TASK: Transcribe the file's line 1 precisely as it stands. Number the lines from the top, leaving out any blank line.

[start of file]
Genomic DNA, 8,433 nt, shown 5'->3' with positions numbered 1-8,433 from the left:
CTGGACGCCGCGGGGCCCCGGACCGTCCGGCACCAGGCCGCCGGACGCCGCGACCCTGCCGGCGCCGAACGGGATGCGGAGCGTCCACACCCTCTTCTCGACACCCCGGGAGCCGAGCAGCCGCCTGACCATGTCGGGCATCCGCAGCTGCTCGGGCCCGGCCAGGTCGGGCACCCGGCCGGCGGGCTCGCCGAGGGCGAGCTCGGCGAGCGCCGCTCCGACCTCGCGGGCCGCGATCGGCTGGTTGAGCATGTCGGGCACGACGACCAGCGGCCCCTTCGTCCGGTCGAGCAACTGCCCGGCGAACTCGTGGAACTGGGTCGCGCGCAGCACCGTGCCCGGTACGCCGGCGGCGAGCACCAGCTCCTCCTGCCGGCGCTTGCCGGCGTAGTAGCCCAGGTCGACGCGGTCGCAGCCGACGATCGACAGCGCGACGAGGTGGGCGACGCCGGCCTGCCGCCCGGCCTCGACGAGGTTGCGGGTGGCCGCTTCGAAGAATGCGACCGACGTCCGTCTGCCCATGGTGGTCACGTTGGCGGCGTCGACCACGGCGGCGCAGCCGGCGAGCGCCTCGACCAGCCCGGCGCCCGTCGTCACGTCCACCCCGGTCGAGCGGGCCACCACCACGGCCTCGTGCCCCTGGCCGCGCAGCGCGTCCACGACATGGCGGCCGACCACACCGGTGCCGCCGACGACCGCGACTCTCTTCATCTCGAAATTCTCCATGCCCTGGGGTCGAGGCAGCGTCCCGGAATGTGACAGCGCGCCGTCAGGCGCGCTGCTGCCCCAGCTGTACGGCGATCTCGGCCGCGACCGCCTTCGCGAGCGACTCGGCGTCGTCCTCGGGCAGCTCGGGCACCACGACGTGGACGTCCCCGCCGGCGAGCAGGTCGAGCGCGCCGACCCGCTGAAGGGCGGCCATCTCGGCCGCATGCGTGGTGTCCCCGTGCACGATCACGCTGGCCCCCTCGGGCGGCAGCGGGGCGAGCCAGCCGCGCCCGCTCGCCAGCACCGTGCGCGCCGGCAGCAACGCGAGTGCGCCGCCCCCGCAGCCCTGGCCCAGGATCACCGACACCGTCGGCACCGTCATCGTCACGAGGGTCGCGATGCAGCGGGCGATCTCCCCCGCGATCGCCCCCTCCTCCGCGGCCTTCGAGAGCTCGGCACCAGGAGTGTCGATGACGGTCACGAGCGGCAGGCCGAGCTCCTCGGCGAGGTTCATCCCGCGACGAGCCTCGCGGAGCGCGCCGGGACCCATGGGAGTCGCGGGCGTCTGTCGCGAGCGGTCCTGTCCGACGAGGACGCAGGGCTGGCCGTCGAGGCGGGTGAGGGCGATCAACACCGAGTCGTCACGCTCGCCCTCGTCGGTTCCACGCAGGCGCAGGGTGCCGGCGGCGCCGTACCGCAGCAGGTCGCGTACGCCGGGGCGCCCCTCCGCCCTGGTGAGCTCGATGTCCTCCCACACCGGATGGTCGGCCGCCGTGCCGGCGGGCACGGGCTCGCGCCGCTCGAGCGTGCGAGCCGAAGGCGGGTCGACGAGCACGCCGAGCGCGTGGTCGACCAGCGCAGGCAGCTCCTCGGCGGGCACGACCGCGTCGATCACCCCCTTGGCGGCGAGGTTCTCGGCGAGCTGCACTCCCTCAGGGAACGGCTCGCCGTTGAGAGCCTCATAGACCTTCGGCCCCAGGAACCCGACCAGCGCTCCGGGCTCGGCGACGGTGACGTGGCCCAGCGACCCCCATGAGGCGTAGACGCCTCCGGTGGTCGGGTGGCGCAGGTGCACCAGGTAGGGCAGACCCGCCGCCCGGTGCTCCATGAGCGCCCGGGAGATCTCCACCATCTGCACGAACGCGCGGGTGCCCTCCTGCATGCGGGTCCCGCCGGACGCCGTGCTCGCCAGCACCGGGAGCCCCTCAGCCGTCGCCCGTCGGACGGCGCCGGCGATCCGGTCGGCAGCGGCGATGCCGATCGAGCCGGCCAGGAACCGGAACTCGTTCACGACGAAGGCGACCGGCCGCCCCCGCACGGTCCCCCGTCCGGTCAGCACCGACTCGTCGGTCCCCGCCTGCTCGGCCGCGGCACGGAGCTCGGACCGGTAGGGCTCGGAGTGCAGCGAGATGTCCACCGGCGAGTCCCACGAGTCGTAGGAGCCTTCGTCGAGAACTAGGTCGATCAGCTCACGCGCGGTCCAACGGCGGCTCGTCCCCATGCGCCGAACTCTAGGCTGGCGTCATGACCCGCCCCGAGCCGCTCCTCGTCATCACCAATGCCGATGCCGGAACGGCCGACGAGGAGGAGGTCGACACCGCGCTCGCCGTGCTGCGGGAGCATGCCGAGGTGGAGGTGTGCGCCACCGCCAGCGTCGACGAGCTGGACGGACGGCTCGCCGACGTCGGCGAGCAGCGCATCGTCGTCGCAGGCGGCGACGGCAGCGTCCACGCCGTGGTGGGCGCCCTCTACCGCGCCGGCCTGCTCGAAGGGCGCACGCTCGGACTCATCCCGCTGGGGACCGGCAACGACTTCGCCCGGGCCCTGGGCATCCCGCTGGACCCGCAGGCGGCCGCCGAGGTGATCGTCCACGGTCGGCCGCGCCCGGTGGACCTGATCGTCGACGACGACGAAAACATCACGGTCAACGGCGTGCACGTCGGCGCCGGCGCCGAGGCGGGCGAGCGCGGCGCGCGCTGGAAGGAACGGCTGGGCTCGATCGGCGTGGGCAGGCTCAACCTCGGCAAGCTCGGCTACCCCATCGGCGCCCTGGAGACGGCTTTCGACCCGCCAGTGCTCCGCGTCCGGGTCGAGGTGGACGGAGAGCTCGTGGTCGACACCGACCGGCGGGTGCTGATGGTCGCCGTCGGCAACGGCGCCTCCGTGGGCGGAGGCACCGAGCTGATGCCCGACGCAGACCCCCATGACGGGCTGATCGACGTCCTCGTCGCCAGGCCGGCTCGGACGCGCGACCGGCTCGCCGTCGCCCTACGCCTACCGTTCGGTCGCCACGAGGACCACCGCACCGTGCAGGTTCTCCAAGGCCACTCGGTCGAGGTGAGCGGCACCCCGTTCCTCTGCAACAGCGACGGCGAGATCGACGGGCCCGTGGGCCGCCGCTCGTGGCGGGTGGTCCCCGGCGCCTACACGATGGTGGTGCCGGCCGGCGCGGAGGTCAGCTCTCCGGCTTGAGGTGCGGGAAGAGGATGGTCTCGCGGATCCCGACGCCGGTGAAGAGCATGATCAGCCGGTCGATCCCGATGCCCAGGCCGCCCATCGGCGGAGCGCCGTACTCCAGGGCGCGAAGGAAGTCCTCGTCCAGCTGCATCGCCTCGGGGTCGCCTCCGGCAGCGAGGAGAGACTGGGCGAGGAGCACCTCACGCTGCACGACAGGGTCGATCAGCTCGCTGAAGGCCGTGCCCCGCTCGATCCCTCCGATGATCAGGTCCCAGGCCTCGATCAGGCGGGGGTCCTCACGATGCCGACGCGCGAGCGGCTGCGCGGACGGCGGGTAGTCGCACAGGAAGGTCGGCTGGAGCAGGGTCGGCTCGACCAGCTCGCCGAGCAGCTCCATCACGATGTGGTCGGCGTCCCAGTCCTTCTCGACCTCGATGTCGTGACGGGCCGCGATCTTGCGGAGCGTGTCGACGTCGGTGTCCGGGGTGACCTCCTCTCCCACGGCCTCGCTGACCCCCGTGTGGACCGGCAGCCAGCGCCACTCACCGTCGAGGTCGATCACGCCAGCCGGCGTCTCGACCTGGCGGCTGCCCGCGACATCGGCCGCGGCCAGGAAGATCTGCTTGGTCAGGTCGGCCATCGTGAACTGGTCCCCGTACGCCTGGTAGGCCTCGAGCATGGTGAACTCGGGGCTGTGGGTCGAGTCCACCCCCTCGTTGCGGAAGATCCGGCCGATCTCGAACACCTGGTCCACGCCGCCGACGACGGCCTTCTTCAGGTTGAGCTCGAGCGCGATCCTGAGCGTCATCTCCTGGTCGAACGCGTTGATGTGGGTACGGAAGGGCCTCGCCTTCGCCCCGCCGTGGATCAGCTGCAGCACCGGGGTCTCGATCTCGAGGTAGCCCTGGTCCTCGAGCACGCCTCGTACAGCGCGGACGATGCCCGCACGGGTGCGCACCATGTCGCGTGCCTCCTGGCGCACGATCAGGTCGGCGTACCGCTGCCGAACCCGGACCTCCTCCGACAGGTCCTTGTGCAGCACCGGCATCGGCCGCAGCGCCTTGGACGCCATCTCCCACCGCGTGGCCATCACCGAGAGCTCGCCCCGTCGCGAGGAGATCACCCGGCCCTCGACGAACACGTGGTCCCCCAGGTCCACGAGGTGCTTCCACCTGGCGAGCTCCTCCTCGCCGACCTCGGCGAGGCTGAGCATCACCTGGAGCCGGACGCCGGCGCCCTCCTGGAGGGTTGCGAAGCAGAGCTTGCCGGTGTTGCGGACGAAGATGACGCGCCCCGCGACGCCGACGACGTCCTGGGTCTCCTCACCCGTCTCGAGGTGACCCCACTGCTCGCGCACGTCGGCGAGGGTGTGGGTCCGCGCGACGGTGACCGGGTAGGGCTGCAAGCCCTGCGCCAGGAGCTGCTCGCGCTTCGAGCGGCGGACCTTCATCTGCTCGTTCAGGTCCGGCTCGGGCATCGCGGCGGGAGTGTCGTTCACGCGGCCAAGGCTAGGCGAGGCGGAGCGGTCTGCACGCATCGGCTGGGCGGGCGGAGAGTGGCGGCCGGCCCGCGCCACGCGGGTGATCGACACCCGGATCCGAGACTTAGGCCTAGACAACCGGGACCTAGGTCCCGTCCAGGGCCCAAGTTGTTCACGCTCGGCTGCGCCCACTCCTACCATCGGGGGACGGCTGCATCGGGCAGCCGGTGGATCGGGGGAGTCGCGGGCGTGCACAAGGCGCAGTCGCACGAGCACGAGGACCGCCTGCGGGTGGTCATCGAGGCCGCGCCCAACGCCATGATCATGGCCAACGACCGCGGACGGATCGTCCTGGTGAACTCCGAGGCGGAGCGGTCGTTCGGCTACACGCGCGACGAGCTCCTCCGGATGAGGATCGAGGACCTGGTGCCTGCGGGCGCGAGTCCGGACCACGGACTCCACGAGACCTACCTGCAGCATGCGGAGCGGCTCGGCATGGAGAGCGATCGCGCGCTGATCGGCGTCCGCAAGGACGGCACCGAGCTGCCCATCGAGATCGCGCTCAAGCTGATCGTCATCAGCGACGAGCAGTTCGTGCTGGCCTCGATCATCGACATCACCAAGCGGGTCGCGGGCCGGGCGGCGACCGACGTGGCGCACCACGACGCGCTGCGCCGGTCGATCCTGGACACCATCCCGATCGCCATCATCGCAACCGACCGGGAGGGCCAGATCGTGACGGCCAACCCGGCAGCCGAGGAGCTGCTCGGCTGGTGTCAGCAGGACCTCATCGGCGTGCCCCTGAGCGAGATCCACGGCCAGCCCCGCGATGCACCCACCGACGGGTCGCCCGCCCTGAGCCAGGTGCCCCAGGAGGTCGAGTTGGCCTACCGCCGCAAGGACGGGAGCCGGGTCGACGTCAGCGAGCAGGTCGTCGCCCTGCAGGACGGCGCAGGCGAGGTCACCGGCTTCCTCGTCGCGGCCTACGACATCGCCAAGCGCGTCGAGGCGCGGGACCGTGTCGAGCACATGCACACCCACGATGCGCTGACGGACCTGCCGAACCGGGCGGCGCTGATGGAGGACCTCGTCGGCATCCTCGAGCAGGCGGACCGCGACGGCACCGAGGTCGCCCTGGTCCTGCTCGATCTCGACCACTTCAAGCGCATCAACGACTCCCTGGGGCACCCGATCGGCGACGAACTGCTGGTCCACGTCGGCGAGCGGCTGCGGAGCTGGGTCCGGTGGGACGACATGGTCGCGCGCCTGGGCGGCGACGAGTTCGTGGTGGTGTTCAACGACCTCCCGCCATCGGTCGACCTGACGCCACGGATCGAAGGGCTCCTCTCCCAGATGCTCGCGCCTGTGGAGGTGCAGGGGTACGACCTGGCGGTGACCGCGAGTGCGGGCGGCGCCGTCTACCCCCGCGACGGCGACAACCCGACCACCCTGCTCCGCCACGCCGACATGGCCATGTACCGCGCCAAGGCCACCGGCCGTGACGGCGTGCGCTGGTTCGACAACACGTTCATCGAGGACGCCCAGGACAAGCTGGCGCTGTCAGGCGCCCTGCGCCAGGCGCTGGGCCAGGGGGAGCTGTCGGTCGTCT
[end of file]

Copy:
Genomic DNA, 8,433 nt, shown 5'->3' with positions numbered 1-8,433 from the left: